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Lens Luxation in Dogs

The lens in a dog’s eye, much like a camera lens, focuses the image coming through the pupil onto the retina. Normally, the lens is held in position by tiny fibers called zonules. However, if these zonules weaken, or even tear, the lens will become dislocated, a process called lens luxation.

Lens luxation can be caused by other diseases or conditions, such as trauma, inflammation, or even glaucoma. This is termed “Secondary Lens Luxation”. However, it can also occur with no other conditions present in some breeds of dogs. This is an inherited condition. Dogs that are most susceptible to lens luxation due to heredity include the following:

  • Australian Cattle Dog
  • Bedlington Terrier
  • Border Collie
  • Brittany
  • Fox Terrier
  • German Shepherd Dog
  • Manchester Terrier
  • Miniature Bull Terrier
  • Norwegian Elkhound
  • Parson Russell Terrier
  • Russell Terrier
  • Scottish Terrier
  • Shar-Pei
  • Welsh Terrier
  • West Highland White Terrier
  • Whippet

Inherited lens luxation is primarily associated with adult dogs, between 4 and 9 years old. However it can also occur in late life. Secondary lens luxation, that is dislocation due to trauma or inflammation, can occur at any age and with any breed of dog.

Lens luxation is broken down into luxation (the full separation of the lens from the zonules) and subluxation (a partial separation, with the lens remaining basically in place). Luxation is further broken down into anterior luxation (where the lens falls forward into or towards the anterior chamber) and posterior luxation (where the lens falls backward into the vitreous chamber).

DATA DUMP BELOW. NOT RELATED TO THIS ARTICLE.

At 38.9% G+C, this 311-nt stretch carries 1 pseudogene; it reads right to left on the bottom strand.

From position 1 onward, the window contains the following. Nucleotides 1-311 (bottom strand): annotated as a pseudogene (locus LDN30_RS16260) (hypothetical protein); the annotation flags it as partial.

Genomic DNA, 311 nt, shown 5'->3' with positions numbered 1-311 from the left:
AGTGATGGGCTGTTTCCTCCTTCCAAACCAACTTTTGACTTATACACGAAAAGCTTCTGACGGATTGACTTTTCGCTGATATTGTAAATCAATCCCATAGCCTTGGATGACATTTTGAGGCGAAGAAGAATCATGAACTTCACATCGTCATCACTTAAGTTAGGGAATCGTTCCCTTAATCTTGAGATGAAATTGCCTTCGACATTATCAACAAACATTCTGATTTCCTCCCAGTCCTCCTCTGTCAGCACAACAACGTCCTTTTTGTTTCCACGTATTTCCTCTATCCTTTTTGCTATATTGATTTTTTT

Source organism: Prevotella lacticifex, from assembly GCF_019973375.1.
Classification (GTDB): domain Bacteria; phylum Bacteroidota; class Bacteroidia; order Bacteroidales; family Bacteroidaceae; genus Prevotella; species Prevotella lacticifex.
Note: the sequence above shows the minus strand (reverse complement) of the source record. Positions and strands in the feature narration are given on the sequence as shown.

Symptoms of Lens Luxation

If your dog is suffering from lens luxation, she may be exhibiting one or more of the following symptoms:

  • Acute pain in and reddened eye, with possible corneal swelling
  • Clouding of the cornea (if the lens comes in contact with it)
  • A trembling iris or lens
  • Abnormal position of the clear part of the lens
  • Missing lens when viewing through the pupil

Note that many of the symptoms may not be apparent without using specialized ocular equipment, so a visit to a veterinary ophthalmologist or veterinarian is recommended if you suspect your dog may be suffering from a dislocated lens.

Left untreated, even more damage can occur to your dog’s vision. If the lens fell forward, it could block the draining path for the anterior chamber, resulting in glaucoma. If the lens fell backward, it could result in retinal tears or retinal detachment. Get your dog to a vet as quickly as you can if you suspect lens luxation has occurred.


If your dog still has partial vision, removal of the lens is the most often used treatment. Your dog will still be able to see without the lens. She will, however, be far sighted. If the luxated lens was posterior, treatments to minimize the size of the pupil may be suggested as a method to delay the need for surgery.

If the dog’s eye is irreversibly blind, then either removal of the internal material from the eye or complete removal of the eye will be recommended. In some cases, such as cancer, the removal of the eye and replacement with an artificial eye would be the most beneficial.


Left untreated, lens luxation can result in glaucoma or blindness in your dog. If your dog experiences this condition, do not breed the dog, as it can pass the problem onto future generations.

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